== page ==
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Riley Parr: GOP presidents don’t always pick well politically

July 13, 2018

parr-riley-sig.jpgA funny thing happened when Justice Anthony Kennedy announced his retirement: Almost all my friends on the left side of the aisle expressed sadness, annoyance, concern and shock. Many were sorry to hear of Kennedy’s decision to leave the nation’s high court, undoubtedly because of some of his relatively recent decisions.

Or maybe they were more upset that President Trump gets to nominate his replacement. As numerous commentators have observed since Kennedy’s announcement, this is an opportunity—politically speaking—for conservatives to control the court for years to come.

Of course, the first requirement of any judicial nominee is outstanding legal ability and fidelity to the Constitution. Though I might strenuously disagree with expansive interpretations of the Constitution beyond what the text says and what the founders and those who ratified it intended, particularly when it magnifies the reach and powers of the federal government or “discovers” new rights that apparently every other legal mind in the interim missed, I’m not arrogant enough to think only conservative jurists should be on the Supreme Court. That’s not how the system works.

Our system provides that the Senate is entrusted with the duties of “advise and consent” with respect to the president’s nomination. That means a president doesn’t get carte-blanche authority to appoint whomever; but suggesting that ideology and politics play no part in who that nominee is borders on absurd.

In that regard, Democratic presidents have fared far better than Republicans. Those who assumed the mantle of Supreme Court justice when a Democrat occupied the White House have been much more ideologically uniform than those appointed by a Republican president. To say it another way, Republicans have not been good at picking conservative Supreme Court justices—or, at least, Democrats have been better at picking liberal ones.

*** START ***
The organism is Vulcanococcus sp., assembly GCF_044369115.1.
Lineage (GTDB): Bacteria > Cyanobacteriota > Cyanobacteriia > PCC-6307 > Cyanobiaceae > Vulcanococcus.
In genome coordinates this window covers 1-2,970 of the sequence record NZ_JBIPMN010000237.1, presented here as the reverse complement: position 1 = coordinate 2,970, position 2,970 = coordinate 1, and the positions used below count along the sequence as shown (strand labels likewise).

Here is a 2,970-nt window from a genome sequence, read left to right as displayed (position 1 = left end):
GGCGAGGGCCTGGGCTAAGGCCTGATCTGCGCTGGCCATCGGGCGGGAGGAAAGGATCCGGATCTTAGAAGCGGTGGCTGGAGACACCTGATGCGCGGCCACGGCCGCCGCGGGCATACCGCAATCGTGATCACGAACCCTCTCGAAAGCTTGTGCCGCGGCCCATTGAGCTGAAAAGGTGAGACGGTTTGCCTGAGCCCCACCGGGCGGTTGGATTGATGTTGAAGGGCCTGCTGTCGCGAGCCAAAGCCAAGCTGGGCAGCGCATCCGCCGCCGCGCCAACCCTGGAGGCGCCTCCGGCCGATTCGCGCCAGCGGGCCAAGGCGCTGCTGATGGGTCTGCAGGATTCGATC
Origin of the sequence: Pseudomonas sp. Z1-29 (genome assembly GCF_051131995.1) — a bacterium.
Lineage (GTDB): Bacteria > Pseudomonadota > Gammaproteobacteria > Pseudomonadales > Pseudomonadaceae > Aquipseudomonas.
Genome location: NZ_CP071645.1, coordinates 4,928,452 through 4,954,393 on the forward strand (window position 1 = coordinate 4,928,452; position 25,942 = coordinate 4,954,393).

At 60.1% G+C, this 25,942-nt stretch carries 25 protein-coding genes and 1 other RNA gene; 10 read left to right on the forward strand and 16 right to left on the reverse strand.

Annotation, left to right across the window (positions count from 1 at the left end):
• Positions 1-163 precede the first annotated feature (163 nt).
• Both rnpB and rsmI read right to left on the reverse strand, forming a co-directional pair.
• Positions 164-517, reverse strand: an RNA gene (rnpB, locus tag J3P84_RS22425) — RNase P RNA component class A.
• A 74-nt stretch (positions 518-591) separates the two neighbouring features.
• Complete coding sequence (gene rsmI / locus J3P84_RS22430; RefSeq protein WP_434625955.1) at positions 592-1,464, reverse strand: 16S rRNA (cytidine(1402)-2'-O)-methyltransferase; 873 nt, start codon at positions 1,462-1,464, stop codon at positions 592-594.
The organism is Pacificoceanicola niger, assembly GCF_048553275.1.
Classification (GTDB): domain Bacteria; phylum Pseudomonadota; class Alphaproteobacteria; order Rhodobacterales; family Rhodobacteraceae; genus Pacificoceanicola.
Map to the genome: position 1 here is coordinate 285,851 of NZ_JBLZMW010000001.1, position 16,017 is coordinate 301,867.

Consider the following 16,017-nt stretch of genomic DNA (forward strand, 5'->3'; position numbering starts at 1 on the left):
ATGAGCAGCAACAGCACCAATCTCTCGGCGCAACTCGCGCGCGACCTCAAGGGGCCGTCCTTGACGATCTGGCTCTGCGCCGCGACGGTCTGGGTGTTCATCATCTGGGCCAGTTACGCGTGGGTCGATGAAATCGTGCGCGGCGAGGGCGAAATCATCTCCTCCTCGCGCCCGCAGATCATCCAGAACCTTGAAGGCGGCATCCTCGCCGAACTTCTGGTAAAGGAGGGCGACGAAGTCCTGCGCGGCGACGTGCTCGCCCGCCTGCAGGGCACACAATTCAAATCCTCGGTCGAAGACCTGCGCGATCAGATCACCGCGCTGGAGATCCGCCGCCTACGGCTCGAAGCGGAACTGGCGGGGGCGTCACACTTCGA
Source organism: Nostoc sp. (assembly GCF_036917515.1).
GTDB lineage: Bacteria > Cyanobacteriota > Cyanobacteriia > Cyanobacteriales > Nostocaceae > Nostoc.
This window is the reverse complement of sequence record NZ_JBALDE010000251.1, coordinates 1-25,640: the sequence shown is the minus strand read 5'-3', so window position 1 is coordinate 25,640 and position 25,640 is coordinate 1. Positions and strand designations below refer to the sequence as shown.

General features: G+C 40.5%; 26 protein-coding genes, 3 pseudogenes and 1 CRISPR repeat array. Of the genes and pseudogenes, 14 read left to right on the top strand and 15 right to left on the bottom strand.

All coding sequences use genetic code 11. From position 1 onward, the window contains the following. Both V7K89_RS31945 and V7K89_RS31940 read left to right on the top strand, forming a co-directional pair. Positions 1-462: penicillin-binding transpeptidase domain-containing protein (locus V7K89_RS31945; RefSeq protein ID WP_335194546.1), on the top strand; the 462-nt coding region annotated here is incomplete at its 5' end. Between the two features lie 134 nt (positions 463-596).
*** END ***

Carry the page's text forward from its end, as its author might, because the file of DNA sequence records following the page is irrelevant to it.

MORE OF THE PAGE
There might be a variety of reasons for that: the composition of the Senate at the time, the surrounding political circumstances, or sheer luck. After all, of the 27 justices appointed beginning in 1950, only eight have been by a Democrat. That’s less than one-third.

Eisenhower nominated five justices during his eight years, two of whom were Earl Warren and William Brennan. Both ended up writing or joining the court’s liberal opinions. Nixon appointed four justices, including Harry Blackmun, who drifted to the liberal wing of the court, and Lewis Powell Jr., who, in many ways, was a more liberal Kennedy. Ford’s only appointment to the high court was John Paul Stevens, usually a solid liberal vote.

Apart from Kennedy, Reagan appointed Sandra Day O’Connor, Antonin Scalia and William Rehnquist (as chief justice—he became a member of the court under Nixon). Nobody doubts the conservative legacy of the latter two; Kennedy and O’Connor were no liberals, to be sure, but also widely considered closer to the center than the right.

Bush 41 nominated David Souter and Clarence Thomas. From the perspective of a political conservative, a 50 percent success rate. During Bush 43’s two terms, on the other hand, Justices John Roberts and Samuel Alito rose to the high court. And, of course, Trump’s single appointee, at this point, appears to be firmly in the mold of Scalia, Thomas and Rehnquist.

There are two ways to consider the success of Supreme Court appointments by Republican presidents: Over the last 60 years, they’ve gotten it right about as often as not. Yet, the last four nominees—going back to Thomas—now make up the court’s conservative wing. Perhaps Trump can continue this trend.•

Click here for more Forefront columns.

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Parr is a student at the Indiana University Robert H. McKinney School of Law in Indianapolis and is treasurer of the Indiana Young Republicans. Send comments to ibjedit@ibj.com.

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